"Permanent friends, permanent interests": Anglo-American cooperation in naval intelligence during the Second World War
Bath, Alan Harris
Doctor of Philosophy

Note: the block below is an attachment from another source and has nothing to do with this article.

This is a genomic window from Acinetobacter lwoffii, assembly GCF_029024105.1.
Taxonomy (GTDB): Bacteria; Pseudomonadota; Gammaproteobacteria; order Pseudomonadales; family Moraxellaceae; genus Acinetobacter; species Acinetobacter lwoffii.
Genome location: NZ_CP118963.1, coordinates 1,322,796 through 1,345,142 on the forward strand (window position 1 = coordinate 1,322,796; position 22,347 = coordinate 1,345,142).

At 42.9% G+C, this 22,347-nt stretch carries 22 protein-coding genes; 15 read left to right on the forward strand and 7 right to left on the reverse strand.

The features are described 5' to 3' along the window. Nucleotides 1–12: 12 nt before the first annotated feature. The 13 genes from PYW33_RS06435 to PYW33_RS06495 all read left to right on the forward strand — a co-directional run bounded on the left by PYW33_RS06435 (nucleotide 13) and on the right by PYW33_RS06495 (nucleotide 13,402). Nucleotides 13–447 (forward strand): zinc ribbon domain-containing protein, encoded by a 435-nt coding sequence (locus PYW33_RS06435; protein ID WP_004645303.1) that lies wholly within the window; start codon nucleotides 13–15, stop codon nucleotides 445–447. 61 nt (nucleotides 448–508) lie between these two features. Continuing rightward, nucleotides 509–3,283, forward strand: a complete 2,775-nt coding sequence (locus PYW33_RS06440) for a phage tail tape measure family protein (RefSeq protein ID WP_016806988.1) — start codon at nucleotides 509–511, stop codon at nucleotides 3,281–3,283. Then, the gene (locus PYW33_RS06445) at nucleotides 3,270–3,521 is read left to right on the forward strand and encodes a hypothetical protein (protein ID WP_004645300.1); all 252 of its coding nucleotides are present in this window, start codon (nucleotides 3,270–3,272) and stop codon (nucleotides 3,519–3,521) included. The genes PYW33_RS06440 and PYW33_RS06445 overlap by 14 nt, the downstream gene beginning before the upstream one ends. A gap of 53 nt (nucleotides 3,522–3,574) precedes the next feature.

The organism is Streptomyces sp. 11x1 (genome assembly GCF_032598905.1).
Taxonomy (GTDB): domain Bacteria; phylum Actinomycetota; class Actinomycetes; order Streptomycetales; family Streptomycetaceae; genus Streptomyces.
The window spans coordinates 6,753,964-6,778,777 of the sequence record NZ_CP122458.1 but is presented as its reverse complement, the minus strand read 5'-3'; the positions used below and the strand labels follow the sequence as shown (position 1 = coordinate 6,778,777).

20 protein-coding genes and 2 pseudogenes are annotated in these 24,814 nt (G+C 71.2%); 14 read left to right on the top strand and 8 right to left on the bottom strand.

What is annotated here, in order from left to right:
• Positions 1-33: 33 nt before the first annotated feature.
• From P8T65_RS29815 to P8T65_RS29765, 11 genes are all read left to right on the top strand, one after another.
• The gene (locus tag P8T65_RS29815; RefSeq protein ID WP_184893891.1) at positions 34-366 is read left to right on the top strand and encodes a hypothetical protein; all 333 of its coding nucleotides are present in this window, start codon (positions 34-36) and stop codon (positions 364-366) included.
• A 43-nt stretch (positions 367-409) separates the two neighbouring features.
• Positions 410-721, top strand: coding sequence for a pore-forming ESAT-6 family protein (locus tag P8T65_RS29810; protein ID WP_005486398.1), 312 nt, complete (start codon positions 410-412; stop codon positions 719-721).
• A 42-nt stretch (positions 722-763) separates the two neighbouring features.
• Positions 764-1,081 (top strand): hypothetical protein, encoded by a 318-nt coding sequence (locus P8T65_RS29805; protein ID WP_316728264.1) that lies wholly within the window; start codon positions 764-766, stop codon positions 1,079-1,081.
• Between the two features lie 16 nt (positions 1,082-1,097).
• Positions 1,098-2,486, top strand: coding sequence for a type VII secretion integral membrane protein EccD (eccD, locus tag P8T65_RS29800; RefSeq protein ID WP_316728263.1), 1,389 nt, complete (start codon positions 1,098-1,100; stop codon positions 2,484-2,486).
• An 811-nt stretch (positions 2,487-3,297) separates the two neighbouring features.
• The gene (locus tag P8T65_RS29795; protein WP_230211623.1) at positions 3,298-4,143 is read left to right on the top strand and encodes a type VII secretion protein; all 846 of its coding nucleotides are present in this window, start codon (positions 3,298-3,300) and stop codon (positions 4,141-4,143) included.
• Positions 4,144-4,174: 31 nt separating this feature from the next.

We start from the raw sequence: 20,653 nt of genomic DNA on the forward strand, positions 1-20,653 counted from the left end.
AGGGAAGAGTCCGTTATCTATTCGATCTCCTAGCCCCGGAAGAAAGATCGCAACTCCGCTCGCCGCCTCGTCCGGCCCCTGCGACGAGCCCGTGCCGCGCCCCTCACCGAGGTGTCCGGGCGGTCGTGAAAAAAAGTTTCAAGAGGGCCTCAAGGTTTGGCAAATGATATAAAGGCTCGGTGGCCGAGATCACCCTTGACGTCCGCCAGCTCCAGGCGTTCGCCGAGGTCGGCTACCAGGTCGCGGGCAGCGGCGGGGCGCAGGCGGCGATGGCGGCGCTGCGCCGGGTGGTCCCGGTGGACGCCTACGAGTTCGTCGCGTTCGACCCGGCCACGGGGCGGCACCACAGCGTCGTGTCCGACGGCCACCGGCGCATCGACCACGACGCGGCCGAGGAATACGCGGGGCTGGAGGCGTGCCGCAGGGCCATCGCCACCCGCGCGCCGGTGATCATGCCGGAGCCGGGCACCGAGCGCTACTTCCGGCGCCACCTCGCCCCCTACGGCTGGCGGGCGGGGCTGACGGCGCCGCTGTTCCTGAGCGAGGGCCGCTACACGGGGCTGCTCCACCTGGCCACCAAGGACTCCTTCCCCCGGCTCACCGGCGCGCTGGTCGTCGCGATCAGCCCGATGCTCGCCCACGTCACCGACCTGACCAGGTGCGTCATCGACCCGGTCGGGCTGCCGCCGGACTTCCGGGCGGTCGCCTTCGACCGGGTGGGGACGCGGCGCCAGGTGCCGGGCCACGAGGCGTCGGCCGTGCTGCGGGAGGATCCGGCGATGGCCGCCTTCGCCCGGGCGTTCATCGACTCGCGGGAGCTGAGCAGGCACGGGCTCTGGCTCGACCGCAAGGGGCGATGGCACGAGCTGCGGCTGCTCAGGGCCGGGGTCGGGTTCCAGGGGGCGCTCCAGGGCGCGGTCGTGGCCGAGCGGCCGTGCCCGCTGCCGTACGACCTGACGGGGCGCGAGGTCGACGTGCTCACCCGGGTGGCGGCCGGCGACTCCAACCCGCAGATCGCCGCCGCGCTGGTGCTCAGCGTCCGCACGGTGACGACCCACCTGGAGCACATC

Anglo-American cooperation in naval intelligence during the Second World War was closer and more productive than any similar relationship between other sovereign nations in recent history. Although thought of as a product of the "special relationship" between the United States and the United Kingdom, intelligence cooperation was based less on cultural affinities and more on practical considerations of individual advantage to the nations involved. Cooperation grew from British initiative, based on the need to involve the United States as deeply as possible in the battle against Germany. It was at its most productive in the successful battle against German U-boats in the Atlantic. As confidence in eventual Allied victory supplanted mutual concern for survival, cooperation gradually weakened, and post-war national interests began to overshadow wartime exigencies; and naval intelligence cooperation waned.